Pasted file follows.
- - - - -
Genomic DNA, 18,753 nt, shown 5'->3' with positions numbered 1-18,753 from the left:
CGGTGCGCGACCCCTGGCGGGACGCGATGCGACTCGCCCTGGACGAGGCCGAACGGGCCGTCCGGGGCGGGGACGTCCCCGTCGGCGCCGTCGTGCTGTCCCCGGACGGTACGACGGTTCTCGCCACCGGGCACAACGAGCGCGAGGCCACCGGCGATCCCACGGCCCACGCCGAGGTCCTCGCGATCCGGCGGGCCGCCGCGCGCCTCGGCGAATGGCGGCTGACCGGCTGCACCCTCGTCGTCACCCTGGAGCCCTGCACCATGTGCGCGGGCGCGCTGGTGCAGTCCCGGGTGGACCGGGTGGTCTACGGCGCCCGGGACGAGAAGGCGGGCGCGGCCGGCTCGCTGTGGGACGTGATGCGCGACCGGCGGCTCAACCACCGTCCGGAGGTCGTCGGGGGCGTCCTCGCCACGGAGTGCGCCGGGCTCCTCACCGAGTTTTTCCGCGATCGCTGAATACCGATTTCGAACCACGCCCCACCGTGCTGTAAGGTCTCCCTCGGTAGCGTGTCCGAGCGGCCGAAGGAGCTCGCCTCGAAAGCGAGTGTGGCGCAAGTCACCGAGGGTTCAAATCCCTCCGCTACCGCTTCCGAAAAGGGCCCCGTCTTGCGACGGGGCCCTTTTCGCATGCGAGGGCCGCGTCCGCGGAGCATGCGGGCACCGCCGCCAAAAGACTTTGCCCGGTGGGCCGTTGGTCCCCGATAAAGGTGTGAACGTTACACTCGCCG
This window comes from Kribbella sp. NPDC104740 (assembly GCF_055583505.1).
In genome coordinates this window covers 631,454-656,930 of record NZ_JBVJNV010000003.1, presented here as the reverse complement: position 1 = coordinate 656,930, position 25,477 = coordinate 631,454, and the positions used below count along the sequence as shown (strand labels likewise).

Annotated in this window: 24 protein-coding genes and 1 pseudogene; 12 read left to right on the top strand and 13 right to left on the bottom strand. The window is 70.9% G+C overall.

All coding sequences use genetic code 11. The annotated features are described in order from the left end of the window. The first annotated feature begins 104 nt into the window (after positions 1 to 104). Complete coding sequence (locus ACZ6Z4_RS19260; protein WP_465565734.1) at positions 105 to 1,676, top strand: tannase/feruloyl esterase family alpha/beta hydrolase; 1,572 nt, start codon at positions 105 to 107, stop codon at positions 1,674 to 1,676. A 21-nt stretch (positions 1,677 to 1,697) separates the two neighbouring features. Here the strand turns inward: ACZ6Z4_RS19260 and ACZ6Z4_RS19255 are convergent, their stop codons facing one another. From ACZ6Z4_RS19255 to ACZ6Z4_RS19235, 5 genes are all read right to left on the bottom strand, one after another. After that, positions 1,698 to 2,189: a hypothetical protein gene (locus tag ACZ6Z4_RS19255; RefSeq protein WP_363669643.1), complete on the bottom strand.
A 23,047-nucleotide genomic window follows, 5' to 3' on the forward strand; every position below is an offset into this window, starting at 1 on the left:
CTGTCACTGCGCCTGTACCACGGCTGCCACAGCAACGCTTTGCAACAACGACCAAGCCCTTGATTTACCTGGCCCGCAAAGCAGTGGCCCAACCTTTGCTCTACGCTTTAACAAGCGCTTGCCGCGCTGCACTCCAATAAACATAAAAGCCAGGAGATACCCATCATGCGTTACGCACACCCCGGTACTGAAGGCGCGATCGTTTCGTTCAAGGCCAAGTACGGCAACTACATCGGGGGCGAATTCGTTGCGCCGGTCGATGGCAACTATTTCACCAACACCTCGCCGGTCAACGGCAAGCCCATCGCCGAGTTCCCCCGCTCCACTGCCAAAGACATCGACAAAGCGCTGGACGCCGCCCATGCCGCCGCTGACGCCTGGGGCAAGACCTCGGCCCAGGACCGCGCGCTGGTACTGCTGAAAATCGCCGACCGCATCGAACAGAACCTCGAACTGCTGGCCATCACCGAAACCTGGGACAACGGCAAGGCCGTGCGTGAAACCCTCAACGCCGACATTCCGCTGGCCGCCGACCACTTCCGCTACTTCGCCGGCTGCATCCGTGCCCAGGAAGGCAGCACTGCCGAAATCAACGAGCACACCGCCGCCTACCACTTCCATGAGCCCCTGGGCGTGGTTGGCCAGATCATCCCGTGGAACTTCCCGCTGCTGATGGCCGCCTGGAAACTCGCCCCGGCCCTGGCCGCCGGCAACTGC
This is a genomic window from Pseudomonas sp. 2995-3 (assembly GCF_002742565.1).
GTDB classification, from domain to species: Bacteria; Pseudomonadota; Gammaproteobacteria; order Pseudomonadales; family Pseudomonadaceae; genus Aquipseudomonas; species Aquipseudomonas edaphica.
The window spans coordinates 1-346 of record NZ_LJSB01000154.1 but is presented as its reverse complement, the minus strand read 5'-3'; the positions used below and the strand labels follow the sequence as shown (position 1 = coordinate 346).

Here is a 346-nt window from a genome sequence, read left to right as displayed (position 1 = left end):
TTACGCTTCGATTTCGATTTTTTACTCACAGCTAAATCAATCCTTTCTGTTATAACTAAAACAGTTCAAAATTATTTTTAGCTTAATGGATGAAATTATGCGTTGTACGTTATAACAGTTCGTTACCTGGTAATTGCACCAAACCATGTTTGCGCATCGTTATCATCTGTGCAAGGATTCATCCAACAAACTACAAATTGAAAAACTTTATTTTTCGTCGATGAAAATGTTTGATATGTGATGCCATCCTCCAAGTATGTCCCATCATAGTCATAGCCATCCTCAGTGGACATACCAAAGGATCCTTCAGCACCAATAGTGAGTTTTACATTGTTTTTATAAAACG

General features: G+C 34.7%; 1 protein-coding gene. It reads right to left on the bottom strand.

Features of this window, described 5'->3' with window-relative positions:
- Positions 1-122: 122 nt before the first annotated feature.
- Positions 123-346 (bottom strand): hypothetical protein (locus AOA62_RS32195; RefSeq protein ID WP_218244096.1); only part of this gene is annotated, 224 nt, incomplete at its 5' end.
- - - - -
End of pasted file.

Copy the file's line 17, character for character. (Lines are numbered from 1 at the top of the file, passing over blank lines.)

- Positions 123-346 (bottom strand): hypothetical protein (locus AOA62_RS32195; RefSeq protein ID WP_218244096.1); only part of this gene is annotated, 224 nt, incomplete at its 5' end.